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ChatGPT guides: ChatGPT Citations

How to cite ChatGPT in APA style

Quoting or reproducing the text created by ChatGPT in your paper

If you’ve used ChatGPT or other AI tools in your research, describe how you used the tool in your Method section or in a comparable section of your paper. For literature reviews or other types of essays or response or reaction papers, you might describe how you used the tool in your introduction. In your text, provide the prompt you used and then any portion of the relevant text that was generated in response.
Quoting ChatGPT’s text from a chat session is more like sharing an algorithm’s output; thus, credit the author of the algorithm with a reference list entry and the corresponding in-text citation.


When prompted with “Is the left brain right brain divide real or a metaphor?” the ChatGPT-generated text indicated that although the two brain hemispheres are somewhat specialized, “the notation that people can be characterized as ‘left-brained’ or ‘right-brained’ is considered to be an oversimplification and a popular myth” (OpenAI, 2023).


OpenAI. (2023). ChatGPT (Mar 14 version) [Large language model].

Creating a reference to ChatGPT or other AI models and software

The in-text citations and references above are adapted from the reference template for software in Section 10.10 of the Publication Manual (American Psychological Association, 2020, Chapter 10).

The reference and in-text citations for ChatGPT are formatted as follows:

OpenAI. (2023). ChatGPT (Mar 14 version) [Large language model].

  • Parenthetical citation: (OpenAI, 2023)
  • Narrative citation: OpenAI (2023)

Let’s break that reference down and look at the four elements (author, date, title, and source):

Author: The author of the model is OpenAI.

Date: The date is the year of the version you used. Following the template in Section 10.10, you need to include only the year, not the exact date. The version number provides the specific date information a reader might need.

Title: The name of the model is “ChatGPT,” so that serves as the title and is italicized in your reference, as shown in the template. Although OpenAI labels unique iterations (i.e., ChatGPT-3, ChatGPT-4), they are using “ChatGPT” as the general name of the model, with updates identified with version numbers.

Source: When the publisher name and the author name are the same, do not repeat the publisher name in the source element of the reference, and move directly to the URL. This is the case for ChatGPT. The URL for ChatGPT is For other models or products for which you may create a reference, use the URL that links as directly as possible to the source (i.e., the page where you can access the model, not the publisher’s homepage).

Source: How to cite ChatGPT (

How to cite ChatGPT in MLA style

MLA suggests creating a Works Cited entry for any responses you quote or paraphrase from ChatGPT, as well as an in-text citation at the point where you include it in your text.

The Works Cited entry starts with the title (the specific prompt you used, in quotation marks). Then write “ChatGPT” and the date of the version you used, “OpenAI,” the date when you received the response, and the general URL of the tool.

The in-text citation consists of a shortened version of the title (shortened to three words) in quotation marks.

Example: MLA ChatGPT citation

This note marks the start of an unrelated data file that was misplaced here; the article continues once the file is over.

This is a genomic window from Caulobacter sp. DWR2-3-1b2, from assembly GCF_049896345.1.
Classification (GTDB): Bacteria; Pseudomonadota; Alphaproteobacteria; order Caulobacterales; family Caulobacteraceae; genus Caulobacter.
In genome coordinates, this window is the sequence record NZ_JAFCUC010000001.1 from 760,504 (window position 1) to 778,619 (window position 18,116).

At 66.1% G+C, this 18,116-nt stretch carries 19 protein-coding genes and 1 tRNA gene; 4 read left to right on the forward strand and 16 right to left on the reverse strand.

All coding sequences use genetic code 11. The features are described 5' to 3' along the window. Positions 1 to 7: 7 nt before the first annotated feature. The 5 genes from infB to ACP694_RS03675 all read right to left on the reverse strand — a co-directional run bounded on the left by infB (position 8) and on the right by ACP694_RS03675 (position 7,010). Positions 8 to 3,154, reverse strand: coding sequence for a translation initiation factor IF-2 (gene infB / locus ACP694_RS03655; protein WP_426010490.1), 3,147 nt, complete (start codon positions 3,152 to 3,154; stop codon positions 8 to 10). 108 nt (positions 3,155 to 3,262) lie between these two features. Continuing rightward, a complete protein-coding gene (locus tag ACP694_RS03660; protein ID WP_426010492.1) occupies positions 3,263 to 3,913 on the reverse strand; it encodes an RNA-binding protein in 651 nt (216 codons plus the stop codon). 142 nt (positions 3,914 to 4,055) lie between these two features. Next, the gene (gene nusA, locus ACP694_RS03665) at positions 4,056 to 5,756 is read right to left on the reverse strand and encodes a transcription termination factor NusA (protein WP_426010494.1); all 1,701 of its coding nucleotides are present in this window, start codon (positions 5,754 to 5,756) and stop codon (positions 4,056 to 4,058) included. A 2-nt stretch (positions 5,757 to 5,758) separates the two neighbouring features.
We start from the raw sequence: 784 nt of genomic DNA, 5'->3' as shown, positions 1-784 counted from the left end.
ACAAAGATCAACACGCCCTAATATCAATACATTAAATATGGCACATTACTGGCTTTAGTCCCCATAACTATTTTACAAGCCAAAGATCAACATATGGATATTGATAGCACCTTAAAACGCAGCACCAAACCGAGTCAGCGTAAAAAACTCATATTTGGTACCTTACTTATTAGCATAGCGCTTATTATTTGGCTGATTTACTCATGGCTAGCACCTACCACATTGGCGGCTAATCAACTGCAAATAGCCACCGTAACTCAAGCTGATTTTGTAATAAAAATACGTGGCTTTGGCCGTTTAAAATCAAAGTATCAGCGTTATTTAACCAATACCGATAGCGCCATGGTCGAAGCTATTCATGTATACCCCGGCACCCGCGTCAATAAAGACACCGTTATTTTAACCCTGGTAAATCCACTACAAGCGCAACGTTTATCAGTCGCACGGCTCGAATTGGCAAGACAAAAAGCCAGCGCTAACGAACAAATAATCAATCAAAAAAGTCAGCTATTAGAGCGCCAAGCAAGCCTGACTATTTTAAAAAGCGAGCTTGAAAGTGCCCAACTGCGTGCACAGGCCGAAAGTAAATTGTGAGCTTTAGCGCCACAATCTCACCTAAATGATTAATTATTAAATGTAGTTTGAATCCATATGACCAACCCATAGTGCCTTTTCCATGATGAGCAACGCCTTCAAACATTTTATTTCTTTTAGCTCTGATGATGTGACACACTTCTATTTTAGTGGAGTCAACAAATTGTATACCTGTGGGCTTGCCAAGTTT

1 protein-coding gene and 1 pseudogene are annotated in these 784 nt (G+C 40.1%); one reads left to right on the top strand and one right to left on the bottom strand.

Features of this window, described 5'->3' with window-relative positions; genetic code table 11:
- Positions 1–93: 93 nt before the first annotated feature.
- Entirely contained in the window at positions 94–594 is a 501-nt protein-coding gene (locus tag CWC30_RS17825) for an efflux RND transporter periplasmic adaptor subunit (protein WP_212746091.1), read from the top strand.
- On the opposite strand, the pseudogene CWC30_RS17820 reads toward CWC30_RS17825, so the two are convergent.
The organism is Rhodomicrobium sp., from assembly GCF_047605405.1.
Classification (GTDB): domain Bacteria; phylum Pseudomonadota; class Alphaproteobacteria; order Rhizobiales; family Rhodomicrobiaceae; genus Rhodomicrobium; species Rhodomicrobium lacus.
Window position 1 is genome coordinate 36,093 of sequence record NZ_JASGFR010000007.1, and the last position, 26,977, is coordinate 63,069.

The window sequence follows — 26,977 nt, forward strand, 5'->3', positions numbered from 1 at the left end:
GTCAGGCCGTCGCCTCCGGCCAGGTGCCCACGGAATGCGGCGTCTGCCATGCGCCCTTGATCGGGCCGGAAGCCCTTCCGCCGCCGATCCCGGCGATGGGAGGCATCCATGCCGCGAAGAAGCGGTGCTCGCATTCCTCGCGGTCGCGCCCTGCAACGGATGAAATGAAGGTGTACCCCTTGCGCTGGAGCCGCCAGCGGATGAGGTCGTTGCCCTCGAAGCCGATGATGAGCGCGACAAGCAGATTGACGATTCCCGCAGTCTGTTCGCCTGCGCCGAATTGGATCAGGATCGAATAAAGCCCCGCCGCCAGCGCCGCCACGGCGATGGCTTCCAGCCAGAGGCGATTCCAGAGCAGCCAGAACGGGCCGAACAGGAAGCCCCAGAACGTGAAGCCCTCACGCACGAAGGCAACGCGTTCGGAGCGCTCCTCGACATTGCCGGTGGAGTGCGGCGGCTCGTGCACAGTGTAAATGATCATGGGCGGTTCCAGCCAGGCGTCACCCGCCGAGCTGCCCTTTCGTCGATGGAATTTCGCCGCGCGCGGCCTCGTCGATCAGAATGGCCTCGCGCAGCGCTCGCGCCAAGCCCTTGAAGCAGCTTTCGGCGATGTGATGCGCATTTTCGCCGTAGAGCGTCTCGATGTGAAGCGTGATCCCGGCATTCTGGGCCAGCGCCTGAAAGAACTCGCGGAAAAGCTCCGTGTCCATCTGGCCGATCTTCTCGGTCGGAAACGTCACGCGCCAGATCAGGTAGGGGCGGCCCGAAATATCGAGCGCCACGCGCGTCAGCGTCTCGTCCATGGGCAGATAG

MLA format “Text of prompt” prompt. ChatGPT, Day Month version, OpenAI, Day Month Year,
MLA Works Cited entry “Tell me about confirmation bias” prompt. ChatGPT, 13 Feb. version, OpenAI, 16 Feb. 2023,
MLA in-text citation (“Tell me about”)

MLA advises that if you use an AI tool like ChatGPT or Bing AI to locate sources and then use those sources in your work (rather than using the AI-generated text itself), you only need to cite the sources you actually used, not the AI tool used to find them.

MLA also states that if you used an AI tool to edit your writing or translating words, you should acknowledge this at an appropriate point in your text or in a note.

Source: ChatGPT Citations | Formats & Examples (

How to cite ChatGPT in Chicago style

Chicago style recommends citing ChatGPT in a Chicago footnote, treating it as a personal communication similar to an unpublished interview. Personal communications are non-retrievable sources and therefore shouldn’t be included in your Chicago bibliography.

If the prompt you used on ChatGPT is already mentioned in your text, the footnote consists of the phrase “Text generated by ChatGPT,” the date you prompted it, “OpenAI,” and the URL. Use the general URL of the tool, not one that links you to the specific response—this won’t work for other users.

If you cite the same ChatGPT text again, you can shorten the note to just “ChatGPT.”

Example: Chicago ChatGPT citation

1 Text generated by ChatGPT, March 31, 2023, OpenAI,

2 ChatGPT.

If the prompt you used doesn’t already appear in your text, add it to the footnote.

Example: Chicago ChatGPT citation including prompt
1 ChatGPT, response to “Tell me about confirmation bias,” February 16, 2023,

If you’ve edited the text generated by ChatGPT, mention this in your note.

Example: Chicago citation of edited ChatGPT text

1 Text generated by ChatGPT, March 31, 2023, OpenAI, Edited for style and content.


Source:ChatGPT Citations | Formats & Examples ( 

FAQ about ChatGPT Citations

1- Do I need to cite ChatGPT?

Yes, if you use information or ideas generated by ChatGPT in your work, you should cite it just as you would do with any other sources.

2- Can ChatGPT cite sources?

No, ChatGPT is an AI language model that can generate text, but it does not have the ability to search for and cite external sources.